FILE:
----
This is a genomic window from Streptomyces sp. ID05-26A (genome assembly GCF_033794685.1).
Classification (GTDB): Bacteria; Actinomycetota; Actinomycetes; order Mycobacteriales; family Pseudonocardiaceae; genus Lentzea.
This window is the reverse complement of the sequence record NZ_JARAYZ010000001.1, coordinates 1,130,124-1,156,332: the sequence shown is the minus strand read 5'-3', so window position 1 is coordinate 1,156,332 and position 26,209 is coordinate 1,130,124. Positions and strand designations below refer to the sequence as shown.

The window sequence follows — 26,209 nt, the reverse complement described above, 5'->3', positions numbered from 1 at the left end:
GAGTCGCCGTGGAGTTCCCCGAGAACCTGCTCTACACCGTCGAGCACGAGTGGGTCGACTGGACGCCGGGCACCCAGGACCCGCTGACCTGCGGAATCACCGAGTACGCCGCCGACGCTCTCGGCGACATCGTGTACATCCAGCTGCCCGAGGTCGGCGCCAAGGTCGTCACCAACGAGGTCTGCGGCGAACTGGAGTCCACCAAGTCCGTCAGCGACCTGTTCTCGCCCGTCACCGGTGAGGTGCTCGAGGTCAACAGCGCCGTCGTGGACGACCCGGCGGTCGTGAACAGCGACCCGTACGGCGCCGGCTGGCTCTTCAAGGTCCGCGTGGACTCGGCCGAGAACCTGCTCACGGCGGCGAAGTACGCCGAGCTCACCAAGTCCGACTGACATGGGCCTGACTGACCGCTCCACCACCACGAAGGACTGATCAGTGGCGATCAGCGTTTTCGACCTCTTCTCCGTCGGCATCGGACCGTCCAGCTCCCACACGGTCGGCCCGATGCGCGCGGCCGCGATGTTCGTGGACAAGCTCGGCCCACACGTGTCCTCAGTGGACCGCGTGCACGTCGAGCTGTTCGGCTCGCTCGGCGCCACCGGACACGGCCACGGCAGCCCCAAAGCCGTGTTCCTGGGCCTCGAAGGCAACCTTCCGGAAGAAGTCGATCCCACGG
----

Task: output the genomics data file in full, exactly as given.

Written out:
This is a genomic window from Streptomyces sp. ID05-26A (genome assembly GCF_033794685.1).
Classification (GTDB): Bacteria; Actinomycetota; Actinomycetes; order Mycobacteriales; family Pseudonocardiaceae; genus Lentzea.
This window is the reverse complement of the sequence record NZ_JARAYZ010000001.1, coordinates 1,130,124-1,156,332: the sequence shown is the minus strand read 5'-3', so window position 1 is coordinate 1,156,332 and position 26,209 is coordinate 1,130,124. Positions and strand designations below refer to the sequence as shown.

The window sequence follows — 26,209 nt, the reverse complement described above, 5'->3', positions numbered from 1 at the left end:
GAGTCGCCGTGGAGTTCCCCGAGAACCTGCTCTACACCGTCGAGCACGAGTGGGTCGACTGGACGCCGGGCACCCAGGACCCGCTGACCTGCGGAATCACCGAGTACGCCGCCGACGCTCTCGGCGACATCGTGTACATCCAGCTGCCCGAGGTCGGCGCCAAGGTCGTCACCAACGAGGTCTGCGGCGAACTGGAGTCCACCAAGTCCGTCAGCGACCTGTTCTCGCCCGTCACCGGTGAGGTGCTCGAGGTCAACAGCGCCGTCGTGGACGACCCGGCGGTCGTGAACAGCGACCCGTACGGCGCCGGCTGGCTCTTCAAGGTCCGCGTGGACTCGGCCGAGAACCTGCTCACGGCGGCGAAGTACGCCGAGCTCACCAAGTCCGACTGACATGGGCCTGACTGACCGCTCCACCACCACGAAGGACTGATCAGTGGCGATCAGCGTTTTCGACCTCTTCTCCGTCGGCATCGGACCGTCCAGCTCCCACACGGTCGGCCCGATGCGCGCGGCCGCGATGTTCGTGGACAAGCTCGGCCCACACGTGTCCTCAGTGGACCGCGTGCACGTCGAGCTGTTCGGCTCGCTCGGCGCCACCGGACACGGCCACGGCAGCCCCAAAGCCGTGTTCCTGGGCCTCGAAGGCAACCTTCCGGAAGAAGTCGATCCCACGG